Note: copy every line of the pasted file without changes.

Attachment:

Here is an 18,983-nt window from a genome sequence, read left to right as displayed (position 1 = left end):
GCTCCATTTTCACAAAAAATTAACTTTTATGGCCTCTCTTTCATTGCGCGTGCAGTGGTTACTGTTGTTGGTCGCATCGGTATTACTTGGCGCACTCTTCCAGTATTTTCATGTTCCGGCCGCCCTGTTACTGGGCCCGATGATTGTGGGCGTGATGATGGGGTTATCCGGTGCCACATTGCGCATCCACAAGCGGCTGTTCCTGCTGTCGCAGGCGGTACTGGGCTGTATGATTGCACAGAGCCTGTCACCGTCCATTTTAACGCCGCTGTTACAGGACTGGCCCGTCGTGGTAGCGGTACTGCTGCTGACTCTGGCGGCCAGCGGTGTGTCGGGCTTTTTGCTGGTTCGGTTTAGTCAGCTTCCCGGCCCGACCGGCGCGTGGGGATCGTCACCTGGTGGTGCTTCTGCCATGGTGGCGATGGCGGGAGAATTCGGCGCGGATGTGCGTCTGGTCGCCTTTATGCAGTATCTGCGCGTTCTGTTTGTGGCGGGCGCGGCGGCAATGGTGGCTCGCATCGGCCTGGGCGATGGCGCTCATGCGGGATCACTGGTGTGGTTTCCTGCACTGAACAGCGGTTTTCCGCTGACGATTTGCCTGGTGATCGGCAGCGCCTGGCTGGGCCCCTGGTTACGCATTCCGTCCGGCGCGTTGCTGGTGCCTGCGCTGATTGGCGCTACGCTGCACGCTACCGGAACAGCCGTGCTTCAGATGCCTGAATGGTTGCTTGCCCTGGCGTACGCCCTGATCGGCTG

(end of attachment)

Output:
Here is an 18,983-nt window from a genome sequence, read left to right as displayed (position 1 = left end):
GCTCCATTTTCACAAAAAATTAACTTTTATGGCCTCTCTTTCATTGCGCGTGCAGTGGTTACTGTTGTTGGTCGCATCGGTATTACTTGGCGCACTCTTCCAGTATTTTCATGTTCCGGCCGCCCTGTTACTGGGCCCGATGATTGTGGGCGTGATGATGGGGTTATCCGGTGCCACATTGCGCATCCACAAGCGGCTGTTCCTGCTGTCGCAGGCGGTACTGGGCTGTATGATTGCACAGAGCCTGTCACCGTCCATTTTAACGCCGCTGTTACAGGACTGGCCCGTCGTGGTAGCGGTACTGCTGCTGACTCTGGCGGCCAGCGGTGTGTCGGGCTTTTTGCTGGTTCGGTTTAGTCAGCTTCCCGGCCCGACCGGCGCGTGGGGATCGTCACCTGGTGGTGCTTCTGCCATGGTGGCGATGGCGGGAGAATTCGGCGCGGATGTGCGTCTGGTCGCCTTTATGCAGTATCTGCGCGTTCTGTTTGTGGCGGGCGCGGCGGCAATGGTGGCTCGCATCGGCCTGGGCGATGGCGCTCATGCGGGATCACTGGTGTGGTTTCCTGCACTGAACAGCGGTTTTCCGCTGACGATTTGCCTGGTGATCGGCAGCGCCTGGCTGGGCCCCTGGTTACGCATTCCGTCCGGCGCGTTGCTGGTGCCTGCGCTGATTGGCGCTACGCTGCACGCTACCGGAACAGCCGTGCTTCAGATGCCTGAATGGTTGCTTGCCCTGGCGTACGCCCTGATCGGCTG